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Defenders Talk Keg of Nails Rivalry

Saturday’s game against Louisville will be J.K. Schaffer’s fourth and last as a Bearcat, but redshirt sophomore Jordan Stepp didn’t get his first taste of the heated rivalry until just last season. Nevertheless, both UC defenders feel passionately about the “Keg of Nails” game.

The Keg of Nails trophy pictured in the middle of Cincinnati's back to back Big East Championship trophies.

“I’m used to seeing the Keg, and I don’t want to give it up,” said Schaffer. “This is always a big game, and I can’t wait for it to get started.”

Stepp was also excited about the match-up.

“I really don’t like Louisville at all,” he said. “I got my first extended playing time last year against them, and I’m looking forward to continuing that on Saturday.”

Saturday’s league game at Paul Brown Stadium will be the 51st time Louisville and Cincinnati have faced each other on the gridiron, and that contest will move the Cardinals into sole possession of second place as UC’s longest rivalry. Louisville had been tied with Ohio University even though the OU/UC series hasn’t been played since 1981. Of course, Miami (OH) is easily Cincinnati’s longest series with 116 games, but unlike that series, the Bearcats lead the Cardinals 29-20-1.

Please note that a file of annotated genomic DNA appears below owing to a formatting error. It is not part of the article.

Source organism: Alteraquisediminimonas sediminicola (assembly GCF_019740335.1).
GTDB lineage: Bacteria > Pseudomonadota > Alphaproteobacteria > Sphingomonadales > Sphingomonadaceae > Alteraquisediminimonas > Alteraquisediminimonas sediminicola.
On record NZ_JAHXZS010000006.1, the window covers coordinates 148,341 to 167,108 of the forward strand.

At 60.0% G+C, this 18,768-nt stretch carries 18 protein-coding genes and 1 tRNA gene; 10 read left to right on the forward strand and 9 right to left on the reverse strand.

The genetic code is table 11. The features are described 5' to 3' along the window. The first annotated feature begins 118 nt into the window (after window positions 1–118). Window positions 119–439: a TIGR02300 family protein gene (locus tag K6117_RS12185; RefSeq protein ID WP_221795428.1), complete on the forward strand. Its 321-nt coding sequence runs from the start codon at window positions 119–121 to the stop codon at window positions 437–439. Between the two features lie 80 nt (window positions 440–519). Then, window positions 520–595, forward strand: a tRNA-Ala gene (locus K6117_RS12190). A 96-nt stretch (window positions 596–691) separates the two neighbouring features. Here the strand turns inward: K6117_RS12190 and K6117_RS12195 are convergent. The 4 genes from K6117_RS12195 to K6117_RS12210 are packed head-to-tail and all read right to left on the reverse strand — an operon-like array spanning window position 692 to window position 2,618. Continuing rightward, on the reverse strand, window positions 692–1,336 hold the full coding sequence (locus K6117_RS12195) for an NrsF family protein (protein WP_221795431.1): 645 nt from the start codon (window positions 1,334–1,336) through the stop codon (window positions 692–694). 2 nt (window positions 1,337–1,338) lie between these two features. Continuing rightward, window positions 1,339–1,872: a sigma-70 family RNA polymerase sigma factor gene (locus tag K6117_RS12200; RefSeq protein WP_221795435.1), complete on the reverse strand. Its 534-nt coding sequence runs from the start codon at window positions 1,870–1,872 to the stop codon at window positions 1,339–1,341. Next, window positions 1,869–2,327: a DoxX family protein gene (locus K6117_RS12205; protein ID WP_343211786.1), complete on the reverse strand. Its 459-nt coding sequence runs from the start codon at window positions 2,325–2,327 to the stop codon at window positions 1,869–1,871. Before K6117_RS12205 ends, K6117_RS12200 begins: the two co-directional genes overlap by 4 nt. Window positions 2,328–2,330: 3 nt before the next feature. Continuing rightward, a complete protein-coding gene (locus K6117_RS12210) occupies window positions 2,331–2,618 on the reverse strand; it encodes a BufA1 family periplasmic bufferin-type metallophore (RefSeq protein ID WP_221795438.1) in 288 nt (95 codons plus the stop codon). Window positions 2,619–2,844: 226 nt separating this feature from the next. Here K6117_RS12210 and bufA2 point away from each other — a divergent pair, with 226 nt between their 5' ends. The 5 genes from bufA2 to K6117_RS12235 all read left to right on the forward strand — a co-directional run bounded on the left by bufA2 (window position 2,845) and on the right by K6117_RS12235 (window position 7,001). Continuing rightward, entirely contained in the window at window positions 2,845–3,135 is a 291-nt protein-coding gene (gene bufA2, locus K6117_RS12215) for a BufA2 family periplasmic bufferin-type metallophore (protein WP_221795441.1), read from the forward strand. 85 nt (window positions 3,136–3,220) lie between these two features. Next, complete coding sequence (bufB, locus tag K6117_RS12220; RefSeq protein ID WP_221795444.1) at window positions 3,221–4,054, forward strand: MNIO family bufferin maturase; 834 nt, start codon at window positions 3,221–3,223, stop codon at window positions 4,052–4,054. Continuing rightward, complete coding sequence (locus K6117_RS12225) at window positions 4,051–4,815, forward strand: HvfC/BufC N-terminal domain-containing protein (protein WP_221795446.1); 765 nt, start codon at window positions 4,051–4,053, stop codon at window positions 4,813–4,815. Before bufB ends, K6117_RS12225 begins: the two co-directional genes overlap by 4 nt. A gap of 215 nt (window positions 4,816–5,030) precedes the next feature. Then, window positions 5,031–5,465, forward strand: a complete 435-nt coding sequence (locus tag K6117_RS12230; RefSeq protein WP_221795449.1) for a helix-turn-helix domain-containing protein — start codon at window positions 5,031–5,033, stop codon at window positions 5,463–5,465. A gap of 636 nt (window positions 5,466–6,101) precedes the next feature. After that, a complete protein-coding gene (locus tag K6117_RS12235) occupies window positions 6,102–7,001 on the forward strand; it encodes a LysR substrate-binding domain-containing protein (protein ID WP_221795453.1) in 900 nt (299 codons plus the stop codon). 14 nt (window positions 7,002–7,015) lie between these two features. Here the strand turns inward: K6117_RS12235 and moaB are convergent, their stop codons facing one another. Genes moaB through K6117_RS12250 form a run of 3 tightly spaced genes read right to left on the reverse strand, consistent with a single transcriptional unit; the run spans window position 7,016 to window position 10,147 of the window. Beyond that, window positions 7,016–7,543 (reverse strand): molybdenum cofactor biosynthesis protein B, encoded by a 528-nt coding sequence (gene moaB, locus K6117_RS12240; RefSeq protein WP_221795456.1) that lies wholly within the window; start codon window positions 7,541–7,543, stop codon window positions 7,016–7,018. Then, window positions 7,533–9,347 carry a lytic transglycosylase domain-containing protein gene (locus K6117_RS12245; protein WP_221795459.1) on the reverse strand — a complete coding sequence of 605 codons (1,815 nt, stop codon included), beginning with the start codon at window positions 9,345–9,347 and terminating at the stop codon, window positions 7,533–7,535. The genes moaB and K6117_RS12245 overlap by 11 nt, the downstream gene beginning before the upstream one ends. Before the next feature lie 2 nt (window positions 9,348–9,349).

Because of Cincinnati’s three game winning streak against the Cards, both Stepp and Schaffer have always been able to see the Keg of Nails any time they wanted. They’d like to keep it that way.

Schaffer easily leads the Bearcats on defense this season with 35 tackles, (Cam Cheatham is second with 27) and Stepp is the most productive UC player off the bench with 14 stops in his five games. Schaffer talked about the importance the Indiana sophomore has played in the improvement of UC’s defense.

“Jordan has given us a big lift because he can come into the game and play either defensive tackle spot. He can give John (Hughes) or Derek (Wolfe) a rest. He would be starting at a lot of other schools.”

Stepp battled foot problems earlier in his career, but his continued health is extremely important for the Bearcats because of his ability to play nose tackle even though he is considered short at slightly under 6-foot-1 inches tall. The sophomore uses his lack of height as motivation.

“Because people have always criticized my height, I’m out to prove myself every game,” said Stepp.

Schaffer can probably relate to those criticisms since many believe he is somewhat short for a BCS linebacker at 6-foot-1, but the senior captain also knows there are other important factors a competitor can control to make him a better player.

“Jordan is one of the strongest guys on the team,” he said. “He’s always done a great job in the weight room.”

As these two Bearcats finished Saturday’s practice at Paul Brown Stadium, they looked into the seats and were asked about the importance of getting the UC student body from the Clifton Heights campus to the downtown area.

“We love coming onto the field and seeing all of them going crazy,” said Stepp.

“Yeah, we want as many of them as we can get down here on Saturday,” said Schaffer. “They do a great job.”

If the Bearcats can extend their winning streak on Saturday, it will tie their four straight wins from 1984 to 1987.

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